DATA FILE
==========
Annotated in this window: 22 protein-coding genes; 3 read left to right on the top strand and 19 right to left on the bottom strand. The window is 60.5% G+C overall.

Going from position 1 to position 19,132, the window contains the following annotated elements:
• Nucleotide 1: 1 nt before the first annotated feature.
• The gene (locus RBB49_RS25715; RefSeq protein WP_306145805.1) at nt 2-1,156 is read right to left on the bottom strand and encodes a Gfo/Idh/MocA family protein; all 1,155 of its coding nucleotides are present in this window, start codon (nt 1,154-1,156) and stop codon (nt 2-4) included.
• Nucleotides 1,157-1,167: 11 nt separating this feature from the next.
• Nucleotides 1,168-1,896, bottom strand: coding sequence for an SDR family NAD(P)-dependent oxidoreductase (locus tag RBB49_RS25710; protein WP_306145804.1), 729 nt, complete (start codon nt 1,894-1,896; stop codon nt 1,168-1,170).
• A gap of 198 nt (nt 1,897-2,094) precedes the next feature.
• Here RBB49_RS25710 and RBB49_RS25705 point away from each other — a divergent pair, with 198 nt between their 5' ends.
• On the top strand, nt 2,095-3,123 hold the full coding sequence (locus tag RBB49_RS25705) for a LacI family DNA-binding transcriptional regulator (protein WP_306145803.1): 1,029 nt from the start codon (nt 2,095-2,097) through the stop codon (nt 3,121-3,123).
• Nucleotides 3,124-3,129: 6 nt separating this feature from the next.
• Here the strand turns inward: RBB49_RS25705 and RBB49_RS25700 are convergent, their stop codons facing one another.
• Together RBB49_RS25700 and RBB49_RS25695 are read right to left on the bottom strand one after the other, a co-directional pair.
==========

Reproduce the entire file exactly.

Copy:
Annotated in this window: 22 protein-coding genes; 3 read left to right on the top strand and 19 right to left on the bottom strand. The window is 60.5% G+C overall.

Going from position 1 to position 19,132, the window contains the following annotated elements:
• Nucleotide 1: 1 nt before the first annotated feature.
• The gene (locus RBB49_RS25715; RefSeq protein WP_306145805.1) at nt 2-1,156 is read right to left on the bottom strand and encodes a Gfo/Idh/MocA family protein; all 1,155 of its coding nucleotides are present in this window, start codon (nt 1,154-1,156) and stop codon (nt 2-4) included.
• Nucleotides 1,157-1,167: 11 nt separating this feature from the next.
• Nucleotides 1,168-1,896, bottom strand: coding sequence for an SDR family NAD(P)-dependent oxidoreductase (locus tag RBB49_RS25710; protein WP_306145804.1), 729 nt, complete (start codon nt 1,894-1,896; stop codon nt 1,168-1,170).
• A gap of 198 nt (nt 1,897-2,094) precedes the next feature.
• Here RBB49_RS25710 and RBB49_RS25705 point away from each other — a divergent pair, with 198 nt between their 5' ends.
• On the top strand, nt 2,095-3,123 hold the full coding sequence (locus tag RBB49_RS25705) for a LacI family DNA-binding transcriptional regulator (protein WP_306145803.1): 1,029 nt from the start codon (nt 2,095-2,097) through the stop codon (nt 3,121-3,123).
• Nucleotides 3,124-3,129: 6 nt separating this feature from the next.
• Here the strand turns inward: RBB49_RS25705 and RBB49_RS25700 are convergent, their stop codons facing one another.
• Together RBB49_RS25700 and RBB49_RS25695 are read right to left on the bottom strand one after the other, a co-directional pair.